Secondly, at the same time, I've also learned that the Calculation Boxes are much more than a substitute for a hand held calculator. Indeed, writing scripts causes students to focus on the theory involved, that is, the formulas, and NOT the numbers, and also on the order of the computations. So the Calculation Box activity actually reinforces the other theoretical work, instead of bogging students down with repeatedly punching numbers into a calculator.
Thirdly, requiring scripts for each and every problem that involves computation ingrains in students the essentials of computational coding, such as choosing good names for variables, assigning the input numbers to variables first and then performing whatever additional computations are needed, and choosing the most efficient choice of Matlab functions possible.
Fourth, it is nontrivial to get students to begin writing computational scripts instead of using their calculator. Although some students of mine still doggedly stick to their calculators, I've managed to get most not to do so, and embrace the computational coding, by doing three things: 1) The writing of scripts starts early on in the course; 2) Coding examples are included in certain early questions to help get them started; 3) I introduce them to the concept from the get-go, stress why its valuable and makes life easier for them, and then I consistently emphasize it and largely require it as things progress.
Fifth, when I first began deploying the electronic assessments I still had a long-standing bias against using multiple choice questions, because I felt that this undermined the rigorousness of the learning experience. And so I initially included lots of fill-in-the-blank type questions, which also required a great deal of my time to grade. I eventually learned, however, that the multiple choice approach actually works quite a bit better for student learning in my courses for the following reason, especially in the context of writing computational scripts: When students know that one of the possible answers presented is the correct one, AND WHEN THEY CAN QUICKLY REVISE AND RE-RUN A SCRIPT for that question, then I find that, pretty much as a rule, they will work ardently on each and every question, all semester long, to produce answers that match one of the choices. Against the prevailing wisdom in some quarters, I've also learned not to include very many wrong-answer choices that common mistakes tend to produce. So in almost all cases, a student will know when they've finally performed the calculation correctly, as it will be very unlikely that they will accidently produce a number matching one of the incorrect choices. This system provides instant feedback (negative and positive), and in my view, builds confidence as well as skill, the former being especially crucial for weaker students. And if their comprehension is lacking, they and I both find that out quickly, so that we can start addressing those gaps early on.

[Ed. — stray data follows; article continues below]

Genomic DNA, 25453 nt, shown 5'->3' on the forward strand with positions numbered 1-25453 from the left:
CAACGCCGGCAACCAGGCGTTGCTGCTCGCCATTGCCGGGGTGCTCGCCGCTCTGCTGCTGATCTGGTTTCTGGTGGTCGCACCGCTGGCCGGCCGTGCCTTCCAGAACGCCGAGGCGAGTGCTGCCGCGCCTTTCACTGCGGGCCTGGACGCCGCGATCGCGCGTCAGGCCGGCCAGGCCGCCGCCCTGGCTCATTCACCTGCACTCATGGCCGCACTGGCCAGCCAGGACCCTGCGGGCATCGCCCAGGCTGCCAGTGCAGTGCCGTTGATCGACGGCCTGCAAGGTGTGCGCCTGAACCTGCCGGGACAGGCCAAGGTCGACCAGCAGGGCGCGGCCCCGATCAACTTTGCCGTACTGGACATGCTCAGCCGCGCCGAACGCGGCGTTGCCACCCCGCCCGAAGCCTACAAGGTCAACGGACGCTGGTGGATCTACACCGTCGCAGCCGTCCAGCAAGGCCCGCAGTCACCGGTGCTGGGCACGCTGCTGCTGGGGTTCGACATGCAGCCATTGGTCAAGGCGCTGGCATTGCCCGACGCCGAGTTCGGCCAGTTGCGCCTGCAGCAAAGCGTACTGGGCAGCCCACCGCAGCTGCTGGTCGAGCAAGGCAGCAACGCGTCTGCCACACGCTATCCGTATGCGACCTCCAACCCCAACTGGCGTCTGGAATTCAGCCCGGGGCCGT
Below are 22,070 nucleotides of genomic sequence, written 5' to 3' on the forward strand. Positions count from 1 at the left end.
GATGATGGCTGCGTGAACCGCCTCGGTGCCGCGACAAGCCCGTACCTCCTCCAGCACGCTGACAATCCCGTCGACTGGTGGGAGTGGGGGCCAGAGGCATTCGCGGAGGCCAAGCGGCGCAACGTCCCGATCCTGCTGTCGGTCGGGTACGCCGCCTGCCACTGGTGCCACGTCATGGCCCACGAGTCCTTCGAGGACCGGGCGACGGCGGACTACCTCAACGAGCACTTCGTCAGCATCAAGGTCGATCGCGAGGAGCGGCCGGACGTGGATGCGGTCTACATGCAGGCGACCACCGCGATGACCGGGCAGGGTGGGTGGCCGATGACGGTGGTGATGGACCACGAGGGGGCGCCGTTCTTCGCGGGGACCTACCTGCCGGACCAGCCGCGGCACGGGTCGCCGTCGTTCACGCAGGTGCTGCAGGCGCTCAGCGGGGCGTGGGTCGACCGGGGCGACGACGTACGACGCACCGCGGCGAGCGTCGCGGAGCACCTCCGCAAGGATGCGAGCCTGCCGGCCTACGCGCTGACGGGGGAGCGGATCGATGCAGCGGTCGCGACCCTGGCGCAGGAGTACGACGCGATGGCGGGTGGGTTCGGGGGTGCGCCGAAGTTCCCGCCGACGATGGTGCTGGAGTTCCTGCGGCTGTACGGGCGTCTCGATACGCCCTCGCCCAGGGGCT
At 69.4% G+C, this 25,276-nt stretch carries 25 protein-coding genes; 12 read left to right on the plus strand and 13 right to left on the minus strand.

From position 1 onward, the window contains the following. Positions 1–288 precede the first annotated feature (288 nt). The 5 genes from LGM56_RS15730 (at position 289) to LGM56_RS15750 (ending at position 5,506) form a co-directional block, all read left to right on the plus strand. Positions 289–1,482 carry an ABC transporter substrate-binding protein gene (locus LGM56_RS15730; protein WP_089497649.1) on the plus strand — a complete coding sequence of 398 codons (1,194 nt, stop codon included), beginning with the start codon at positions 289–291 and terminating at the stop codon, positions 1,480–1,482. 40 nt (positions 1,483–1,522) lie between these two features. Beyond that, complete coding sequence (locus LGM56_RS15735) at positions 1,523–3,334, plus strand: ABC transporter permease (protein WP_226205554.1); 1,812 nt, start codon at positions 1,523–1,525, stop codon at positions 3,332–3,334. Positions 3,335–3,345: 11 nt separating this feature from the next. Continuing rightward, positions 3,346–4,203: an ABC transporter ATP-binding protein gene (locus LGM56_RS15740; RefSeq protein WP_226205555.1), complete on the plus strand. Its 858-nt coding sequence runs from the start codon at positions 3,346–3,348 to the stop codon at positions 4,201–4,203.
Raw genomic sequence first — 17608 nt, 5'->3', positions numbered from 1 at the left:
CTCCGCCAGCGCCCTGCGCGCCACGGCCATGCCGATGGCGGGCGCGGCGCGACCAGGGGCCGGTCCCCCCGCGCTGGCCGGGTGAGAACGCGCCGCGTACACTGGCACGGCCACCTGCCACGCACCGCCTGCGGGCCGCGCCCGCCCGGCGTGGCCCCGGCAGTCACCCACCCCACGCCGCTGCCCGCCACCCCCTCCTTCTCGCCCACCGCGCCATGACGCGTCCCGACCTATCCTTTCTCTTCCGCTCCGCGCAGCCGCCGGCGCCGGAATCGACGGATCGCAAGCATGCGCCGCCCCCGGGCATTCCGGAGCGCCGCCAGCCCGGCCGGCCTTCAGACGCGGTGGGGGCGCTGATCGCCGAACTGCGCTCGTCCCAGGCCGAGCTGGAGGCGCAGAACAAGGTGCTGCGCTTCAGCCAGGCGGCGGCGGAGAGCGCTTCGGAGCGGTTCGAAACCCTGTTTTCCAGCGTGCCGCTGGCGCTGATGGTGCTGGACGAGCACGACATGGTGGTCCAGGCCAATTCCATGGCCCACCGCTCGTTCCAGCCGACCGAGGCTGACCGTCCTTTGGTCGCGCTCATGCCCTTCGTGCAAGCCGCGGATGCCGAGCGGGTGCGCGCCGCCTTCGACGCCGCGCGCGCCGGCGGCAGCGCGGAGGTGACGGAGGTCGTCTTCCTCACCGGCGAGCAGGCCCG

Over the past few years I have been flipping most of my basic physics courses, which I've done by producing my own teaching videos (which is a whole other story involving a special approach I developed create an adequate looking presentation of formulas and calculations and tables of contents in the videos). IKAATS has turned out to be especially helpful for flipped classes because it provides students with a highly engaging and structured environment for their in-class work. My students also utilize a laptop cart to enable students to better collaborate with one another (some do, some don't).
There is much more to say about how IKAATS is structured and how it works technically. For example, electronic gradebooks are included, and there are many special utilities included in IKAATS for managing all aspects of the system. Those interested in it can learn more at www.ikaats.com. The system is still prototypical, and is not presently for sale, but I am happy at this time to let others experiment with it free of charge, with the only requirement that someone who does will not distribute it to others without permission, and will also provide feedback to me about their experiences. And if I ever do market it, I will not withdraw usage rights from those already using it: Such users may continue in perpetuity if they desire.
The basic technical requirements for using IKAATS as just an assessment generator is that you have access to a computer with a regular basic Matlab license. One can produce pdfs of assessments this way and distribute to students in hardcopy. To utilize the full capabilities of IKAATS as a learning management system, one needs an environment where students have adequate access to computers with Matlab and which are also networked with a "shared drive" on which a common "repository" can reside for the distribution, collection, and returning of assessments. IKAATS contains tools for easily setting up and updating such repositories.